Boston Marathon 2012 Results: Top Finishing Times for Elite Runners

Sam RichmondCorrespondent IApril 17, 2012

BOSTON, MA - APRIL 16: Wesley Korir of Kenya, men's winner,  and Sharon Cherop of Kenya, female winner, of the 116th Boston Marathon, react on  the April 15, 2012  in Boston, Massachusetts. (Photo by Jim Rogash/Getty Images)
Jim Rogash/Getty Images

The Boston Marathon is an excellent showcase for some of the best runners around the world. Yesterday's 2012 edition was no different.  While runners were forced to run in temperatures that hovered around 85 degrees, the best of the best prevailed and posted some impressive times. Let's take a look at a few of the top finishers in the marathon.


Wesley Korir

Korir was the first of the 22,000 who ran in the 116th Boston Marathon to cross the finish line. He posted a time of 2 hours, 12 minutes and 40 seconds. Korir's time fell very short of the 2011 winners time (Geoffrey Mutai in 02:03:02), but this was due to the heat, which he spoke about afterwards.

"It's hot out there, in case you didn't know," Kenyan Wesley Korir said after enduring record high temperatures to win the 116th Boston Marathon on Monday. "I knew I had to hydrate to survive. I was more concerned about my hydration than my positioning."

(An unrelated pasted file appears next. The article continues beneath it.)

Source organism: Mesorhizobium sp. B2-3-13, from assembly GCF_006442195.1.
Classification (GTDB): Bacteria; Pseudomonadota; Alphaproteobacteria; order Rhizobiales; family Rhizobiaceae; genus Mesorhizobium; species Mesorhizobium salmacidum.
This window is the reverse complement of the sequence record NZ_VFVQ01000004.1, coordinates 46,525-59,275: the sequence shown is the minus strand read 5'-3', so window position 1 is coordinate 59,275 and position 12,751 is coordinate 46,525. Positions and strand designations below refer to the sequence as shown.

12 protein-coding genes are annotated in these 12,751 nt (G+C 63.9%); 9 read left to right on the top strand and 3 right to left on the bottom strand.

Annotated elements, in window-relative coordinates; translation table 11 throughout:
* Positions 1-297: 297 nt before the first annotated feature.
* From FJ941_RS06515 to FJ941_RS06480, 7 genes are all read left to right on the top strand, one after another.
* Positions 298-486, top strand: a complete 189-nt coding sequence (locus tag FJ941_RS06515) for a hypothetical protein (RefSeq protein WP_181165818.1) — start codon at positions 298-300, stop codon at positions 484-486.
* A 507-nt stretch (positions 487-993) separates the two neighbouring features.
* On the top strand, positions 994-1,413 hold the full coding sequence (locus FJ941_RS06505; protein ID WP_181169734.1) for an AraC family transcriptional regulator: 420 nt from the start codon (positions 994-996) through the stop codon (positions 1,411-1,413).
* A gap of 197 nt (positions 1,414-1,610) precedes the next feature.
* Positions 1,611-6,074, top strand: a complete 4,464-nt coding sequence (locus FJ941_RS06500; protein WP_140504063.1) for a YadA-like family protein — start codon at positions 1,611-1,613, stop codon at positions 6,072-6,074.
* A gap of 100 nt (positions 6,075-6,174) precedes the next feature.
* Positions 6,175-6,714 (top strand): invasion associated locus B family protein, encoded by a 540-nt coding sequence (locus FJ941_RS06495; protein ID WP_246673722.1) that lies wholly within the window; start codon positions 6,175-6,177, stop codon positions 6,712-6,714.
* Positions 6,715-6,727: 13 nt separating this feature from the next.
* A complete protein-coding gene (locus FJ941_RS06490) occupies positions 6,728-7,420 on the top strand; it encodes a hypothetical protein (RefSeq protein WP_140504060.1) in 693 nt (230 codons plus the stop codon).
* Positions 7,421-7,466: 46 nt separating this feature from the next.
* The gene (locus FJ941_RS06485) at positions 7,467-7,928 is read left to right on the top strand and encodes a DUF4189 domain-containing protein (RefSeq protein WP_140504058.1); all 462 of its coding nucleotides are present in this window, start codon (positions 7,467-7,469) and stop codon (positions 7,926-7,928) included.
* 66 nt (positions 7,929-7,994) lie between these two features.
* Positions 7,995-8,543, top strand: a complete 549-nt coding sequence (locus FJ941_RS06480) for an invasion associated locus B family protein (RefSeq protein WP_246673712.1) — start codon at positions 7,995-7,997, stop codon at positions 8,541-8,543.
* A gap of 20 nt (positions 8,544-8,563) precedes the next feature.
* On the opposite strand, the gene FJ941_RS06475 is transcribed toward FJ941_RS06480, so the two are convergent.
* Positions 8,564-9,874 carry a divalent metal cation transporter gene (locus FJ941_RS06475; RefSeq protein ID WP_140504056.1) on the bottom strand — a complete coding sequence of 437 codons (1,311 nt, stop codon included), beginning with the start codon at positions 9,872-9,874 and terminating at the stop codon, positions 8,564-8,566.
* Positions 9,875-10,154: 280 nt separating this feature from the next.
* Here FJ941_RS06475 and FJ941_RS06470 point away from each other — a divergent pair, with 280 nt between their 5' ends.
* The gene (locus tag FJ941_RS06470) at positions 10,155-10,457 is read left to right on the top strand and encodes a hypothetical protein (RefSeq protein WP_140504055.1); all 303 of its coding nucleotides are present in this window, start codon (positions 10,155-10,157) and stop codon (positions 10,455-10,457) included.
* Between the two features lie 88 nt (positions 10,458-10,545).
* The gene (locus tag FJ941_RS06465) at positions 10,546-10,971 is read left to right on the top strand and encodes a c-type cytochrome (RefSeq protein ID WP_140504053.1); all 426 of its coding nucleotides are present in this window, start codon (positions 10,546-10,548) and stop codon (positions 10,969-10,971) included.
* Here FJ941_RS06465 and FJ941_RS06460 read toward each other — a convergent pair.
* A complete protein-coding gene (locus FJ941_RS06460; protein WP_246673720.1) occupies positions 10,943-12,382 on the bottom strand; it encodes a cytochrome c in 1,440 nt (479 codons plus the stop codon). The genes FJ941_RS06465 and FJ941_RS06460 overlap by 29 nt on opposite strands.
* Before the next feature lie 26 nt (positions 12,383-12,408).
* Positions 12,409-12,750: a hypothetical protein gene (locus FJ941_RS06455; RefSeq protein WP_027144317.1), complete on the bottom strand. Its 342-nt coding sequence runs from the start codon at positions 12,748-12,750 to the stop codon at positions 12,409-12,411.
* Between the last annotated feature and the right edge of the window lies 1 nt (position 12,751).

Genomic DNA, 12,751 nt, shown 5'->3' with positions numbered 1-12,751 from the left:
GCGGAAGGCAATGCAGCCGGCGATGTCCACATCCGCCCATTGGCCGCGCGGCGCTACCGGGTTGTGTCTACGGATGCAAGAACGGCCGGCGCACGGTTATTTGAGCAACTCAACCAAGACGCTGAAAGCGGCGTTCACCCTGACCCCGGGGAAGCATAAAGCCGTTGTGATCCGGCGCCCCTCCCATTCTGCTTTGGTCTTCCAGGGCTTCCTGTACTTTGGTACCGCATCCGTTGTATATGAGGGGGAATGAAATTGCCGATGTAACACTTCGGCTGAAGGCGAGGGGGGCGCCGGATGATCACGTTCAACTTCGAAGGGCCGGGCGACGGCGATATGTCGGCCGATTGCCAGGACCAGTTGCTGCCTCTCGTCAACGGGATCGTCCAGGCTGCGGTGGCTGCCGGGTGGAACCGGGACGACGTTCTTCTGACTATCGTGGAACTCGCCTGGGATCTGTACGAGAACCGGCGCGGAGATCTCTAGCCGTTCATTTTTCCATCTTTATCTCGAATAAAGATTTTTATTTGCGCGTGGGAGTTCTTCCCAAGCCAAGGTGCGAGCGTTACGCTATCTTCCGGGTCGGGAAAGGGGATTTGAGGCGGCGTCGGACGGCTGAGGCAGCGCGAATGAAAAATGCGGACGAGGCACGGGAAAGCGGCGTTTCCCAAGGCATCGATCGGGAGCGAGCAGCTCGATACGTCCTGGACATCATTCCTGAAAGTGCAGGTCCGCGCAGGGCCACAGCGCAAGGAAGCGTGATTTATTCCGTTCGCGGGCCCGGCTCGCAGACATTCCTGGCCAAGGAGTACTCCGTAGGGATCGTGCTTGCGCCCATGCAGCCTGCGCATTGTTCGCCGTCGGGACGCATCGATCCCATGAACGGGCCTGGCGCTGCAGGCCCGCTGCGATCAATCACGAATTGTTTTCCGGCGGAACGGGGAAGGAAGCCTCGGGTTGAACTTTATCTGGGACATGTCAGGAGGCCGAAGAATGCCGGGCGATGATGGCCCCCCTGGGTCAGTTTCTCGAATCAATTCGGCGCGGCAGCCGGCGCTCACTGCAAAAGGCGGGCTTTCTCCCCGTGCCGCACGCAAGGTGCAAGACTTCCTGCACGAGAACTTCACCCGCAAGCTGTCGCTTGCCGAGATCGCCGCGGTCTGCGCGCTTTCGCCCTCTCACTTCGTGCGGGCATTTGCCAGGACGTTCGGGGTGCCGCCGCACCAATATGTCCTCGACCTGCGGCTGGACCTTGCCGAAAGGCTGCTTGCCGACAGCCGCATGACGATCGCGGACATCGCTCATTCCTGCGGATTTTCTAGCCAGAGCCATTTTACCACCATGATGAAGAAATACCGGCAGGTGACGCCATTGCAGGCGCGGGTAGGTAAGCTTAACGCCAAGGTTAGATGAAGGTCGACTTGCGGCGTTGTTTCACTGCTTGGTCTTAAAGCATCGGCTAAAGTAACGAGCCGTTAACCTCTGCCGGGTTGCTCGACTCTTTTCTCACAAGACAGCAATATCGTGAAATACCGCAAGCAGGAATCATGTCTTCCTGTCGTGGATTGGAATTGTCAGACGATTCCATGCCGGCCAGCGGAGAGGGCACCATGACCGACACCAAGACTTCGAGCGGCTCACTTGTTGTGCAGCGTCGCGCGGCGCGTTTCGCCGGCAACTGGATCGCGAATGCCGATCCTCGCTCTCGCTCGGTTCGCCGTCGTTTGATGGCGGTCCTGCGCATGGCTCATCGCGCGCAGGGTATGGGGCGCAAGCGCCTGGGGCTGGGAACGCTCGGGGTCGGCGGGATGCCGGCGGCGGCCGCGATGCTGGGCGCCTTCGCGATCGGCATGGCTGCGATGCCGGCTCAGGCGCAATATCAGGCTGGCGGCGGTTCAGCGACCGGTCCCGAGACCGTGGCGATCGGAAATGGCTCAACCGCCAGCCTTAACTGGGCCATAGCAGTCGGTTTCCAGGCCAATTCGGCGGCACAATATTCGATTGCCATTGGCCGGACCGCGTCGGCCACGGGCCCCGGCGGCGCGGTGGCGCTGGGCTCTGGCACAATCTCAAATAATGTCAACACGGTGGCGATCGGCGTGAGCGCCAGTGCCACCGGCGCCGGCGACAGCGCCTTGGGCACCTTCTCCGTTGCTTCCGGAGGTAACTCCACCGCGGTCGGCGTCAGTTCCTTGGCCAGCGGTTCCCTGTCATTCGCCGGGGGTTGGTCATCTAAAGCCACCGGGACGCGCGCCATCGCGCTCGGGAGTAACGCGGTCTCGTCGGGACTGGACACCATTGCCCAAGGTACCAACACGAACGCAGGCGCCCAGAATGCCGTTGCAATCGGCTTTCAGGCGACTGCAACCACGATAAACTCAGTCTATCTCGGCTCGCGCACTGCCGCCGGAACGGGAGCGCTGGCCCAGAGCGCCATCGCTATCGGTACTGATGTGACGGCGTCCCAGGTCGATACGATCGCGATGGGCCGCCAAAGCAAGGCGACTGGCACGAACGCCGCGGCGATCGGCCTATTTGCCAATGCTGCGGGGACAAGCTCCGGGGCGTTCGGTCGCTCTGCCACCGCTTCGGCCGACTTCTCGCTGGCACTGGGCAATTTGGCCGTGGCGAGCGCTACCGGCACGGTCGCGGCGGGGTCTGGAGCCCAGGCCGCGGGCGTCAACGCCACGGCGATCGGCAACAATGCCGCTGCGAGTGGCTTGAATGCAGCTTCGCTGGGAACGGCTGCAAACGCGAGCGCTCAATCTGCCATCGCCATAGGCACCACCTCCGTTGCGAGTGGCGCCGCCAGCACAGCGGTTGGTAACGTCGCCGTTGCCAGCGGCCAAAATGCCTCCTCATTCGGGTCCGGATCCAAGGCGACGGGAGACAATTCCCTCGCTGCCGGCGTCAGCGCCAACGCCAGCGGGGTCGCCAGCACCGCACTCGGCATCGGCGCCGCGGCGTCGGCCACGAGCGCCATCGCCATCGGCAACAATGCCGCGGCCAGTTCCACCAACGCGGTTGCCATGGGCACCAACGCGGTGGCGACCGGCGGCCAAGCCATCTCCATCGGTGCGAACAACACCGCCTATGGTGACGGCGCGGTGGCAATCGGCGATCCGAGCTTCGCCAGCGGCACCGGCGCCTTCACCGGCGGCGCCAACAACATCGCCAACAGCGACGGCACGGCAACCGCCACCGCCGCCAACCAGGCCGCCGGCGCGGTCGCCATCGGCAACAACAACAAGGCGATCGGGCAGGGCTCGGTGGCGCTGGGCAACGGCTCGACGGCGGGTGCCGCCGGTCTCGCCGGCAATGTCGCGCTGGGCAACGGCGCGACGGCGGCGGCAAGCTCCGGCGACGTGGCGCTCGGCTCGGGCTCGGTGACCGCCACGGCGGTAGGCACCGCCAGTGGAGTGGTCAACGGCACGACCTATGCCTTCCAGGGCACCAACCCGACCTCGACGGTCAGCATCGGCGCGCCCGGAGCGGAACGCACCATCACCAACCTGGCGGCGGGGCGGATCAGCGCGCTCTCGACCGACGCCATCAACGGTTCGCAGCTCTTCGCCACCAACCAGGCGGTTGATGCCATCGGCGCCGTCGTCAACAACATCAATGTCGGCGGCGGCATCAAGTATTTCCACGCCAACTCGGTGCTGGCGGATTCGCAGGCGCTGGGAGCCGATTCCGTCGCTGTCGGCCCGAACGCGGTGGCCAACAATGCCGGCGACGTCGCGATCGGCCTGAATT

Korir's win is the 19th by a Kenyan in the past 22 running's of the marathon.


Jason Hartmann

Hartman was the first American to cross the finish line 2 hours, 14 minutes and 31 seconds, which was good for fourth place overall. It was the 31 year old from Colorado's first Boston Marathon appearance, and he performed terrifically. Hartman said his goal was to maintain a steady pace and pass those who ran overly aggressive.

“When you line up, your goal is to have the best performance possible, and that’s what I tried to do,” Hartmann says. “I felt like I had the strength to hold my position and move up through the field by just running smart and not overly aggressively early. I wanted to let the race unfold and then capitalize through other people’s mistakes.”   


Sharon Cherop

Cherop is the winner for the female side in the marathon. She finished with a time of 2 hours, 31 minutes, and 50 seconds, which was only two seconds better than second place. In her second running of the marathon, Cherop overcame a knee injury to top Jemima Jelagat Sumgong and the rest of the field. Like Korir, Cherop did not threaten to break any records, but the impact of the heat on the racers can not be understated. With the win, Cherop may find herself running in the Olympics for Kenya, but she didn't say much about the games after the race.

“I don’t know about the Olympics,’’ Cherop said. “Kenya selects the team.’’


Sheri Piers

Piers was the top finishing American woman with a time of 2 hours, 41 minutes and 55 seconds. Piers finished tenth overall and only five seconds behind ninth place. Her finish earned her $9,200 in prize money. And although she finished with a better time in last years Boston Marathon, the 40 year old from Maine was proud of her performance.

"I felt great," she said. "It's rare when it happens, but you almost feel like you're running on water."